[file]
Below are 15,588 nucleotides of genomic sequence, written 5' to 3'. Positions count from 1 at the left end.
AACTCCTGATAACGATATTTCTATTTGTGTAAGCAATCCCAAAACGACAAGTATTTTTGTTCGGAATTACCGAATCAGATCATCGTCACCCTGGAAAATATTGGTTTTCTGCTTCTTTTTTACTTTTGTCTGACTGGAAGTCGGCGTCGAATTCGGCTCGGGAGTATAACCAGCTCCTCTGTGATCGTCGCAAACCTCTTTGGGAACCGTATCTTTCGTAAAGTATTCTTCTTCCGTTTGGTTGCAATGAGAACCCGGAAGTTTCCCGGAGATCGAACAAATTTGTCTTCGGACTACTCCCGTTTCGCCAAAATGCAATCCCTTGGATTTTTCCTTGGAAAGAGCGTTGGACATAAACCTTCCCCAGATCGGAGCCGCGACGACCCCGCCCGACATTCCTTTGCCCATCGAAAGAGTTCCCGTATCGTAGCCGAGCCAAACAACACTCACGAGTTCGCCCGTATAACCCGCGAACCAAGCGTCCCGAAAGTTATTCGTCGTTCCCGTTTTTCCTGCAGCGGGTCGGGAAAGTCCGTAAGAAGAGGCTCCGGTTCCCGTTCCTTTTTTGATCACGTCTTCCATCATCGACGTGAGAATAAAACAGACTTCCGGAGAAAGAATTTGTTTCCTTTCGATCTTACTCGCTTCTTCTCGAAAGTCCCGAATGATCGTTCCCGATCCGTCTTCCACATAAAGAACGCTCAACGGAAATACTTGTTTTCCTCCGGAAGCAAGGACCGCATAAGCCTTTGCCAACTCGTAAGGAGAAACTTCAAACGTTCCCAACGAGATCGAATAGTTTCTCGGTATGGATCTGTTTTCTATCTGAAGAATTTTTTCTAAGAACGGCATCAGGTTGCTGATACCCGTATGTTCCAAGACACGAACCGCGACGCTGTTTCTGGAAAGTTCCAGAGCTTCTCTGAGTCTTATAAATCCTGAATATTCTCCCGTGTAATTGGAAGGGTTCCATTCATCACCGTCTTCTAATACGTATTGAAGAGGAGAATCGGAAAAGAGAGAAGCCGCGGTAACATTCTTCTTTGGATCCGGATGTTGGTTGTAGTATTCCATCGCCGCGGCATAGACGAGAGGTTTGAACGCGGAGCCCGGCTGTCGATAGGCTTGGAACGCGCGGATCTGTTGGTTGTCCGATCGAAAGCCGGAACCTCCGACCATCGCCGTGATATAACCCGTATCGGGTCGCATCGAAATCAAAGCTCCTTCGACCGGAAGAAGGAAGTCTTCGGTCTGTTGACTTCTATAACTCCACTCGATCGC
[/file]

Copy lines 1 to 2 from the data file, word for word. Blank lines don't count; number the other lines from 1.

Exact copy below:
Below are 15,588 nucleotides of genomic sequence, written 5' to 3'. Positions count from 1 at the left end.
AACTCCTGATAACGATATTTCTATTTGTGTAAGCAATCCCAAAACGACAAGTATTTTTGTTCGGAATTACCGAATCAGATCATCGTCACCCTGGAAAATATTGGTTTTCTGCTTCTTTTTTACTTTTGTCTGACTGGAAGTCGGCGTCGAATTCGGCTCGGGAGTATAACCAGCTCCTCTGTGATCGTCGCAAACCTCTTTGGGAACCGTATCTTTCGTAAAGTATTCTTCTTCCGTTTGGTTGCAATGAGAACCCGGAAGTTTCCCGGAGATCGAACAAATTTGTCTTCGGACTACTCCCGTTTCGCCAAAATGCAATCCCTTGGATTTTTCCTTGGAAAGAGCGTTGGACATAAACCTTCCCCAGATCGGAGCCGCGACGACCCCGCCCGACATTCCTTTGCCCATCGAAAGAGTTCCCGTATCGTAGCCGAGCCAAACAACACTCACGAGTTCGCCCGTATAACCCGCGAACCAAGCGTCCCGAAAGTTATTCGTCGTTCCCGTTTTTCCTGCAGCGGGTCGGGAAAGTCCGTAAGAAGAGGCTCCGGTTCCCGTTCCTTTTTTGATCACGTCTTCCATCATCGACGTGAGAATAAAACAGACTTCCGGAGAAAGAATTTGTTTCCTTTCGATCTTACTCGCTTCTTCTCGAAAGTCCCGAATGATCGTTCCCGATCCGTCTTCCACATAAAGAACGCTCAACGGAAATACTTGTTTTCCTCCGGAAGCAAGGACCGCATAAGCCTTTGCCAACTCGTAAGGAGAAACTTCAAACGTTCCCAACGAGATCGAATAGTTTCTCGGTATGGATCTGTTTTCTATCTGAAGAATTTTTTCTAAGAACGGCATCAGGTTGCTGATACCCGTATGTTCCAAGACACGAACCGCGACGCTGTTTCTGGAAAGTTCCAGAGCTTCTCTGAGTCTTATAAATCCTGAATATTCTCCCGTGTAATTGGAAGGGTTCCATTCATCACCGTCTTCTAATACGTATTGAAGAGGAGAATCGGAAAAGAGAGAAGCCGCGGTAACATTCTTCTTTGGATCCGGATGTTGGTTGTAGTATTCCATCGCCGCGGCATAGACGAGAGGTTTGAACGCGGAGCCCGGCTGTCGATAGGCTTGGAACGCGCGGATCTGTTGGTTGTCCGATCGAAAGCCGGAACCTCCGACCATCGCCGTGATATAACCCGTATCGGGTCGCATCGAAATCAAAGCTCCTTCGACCGGAAGAAGGAAGTCTTCGGTCTGTTGACTTCTATAACTCCACTCGATCGC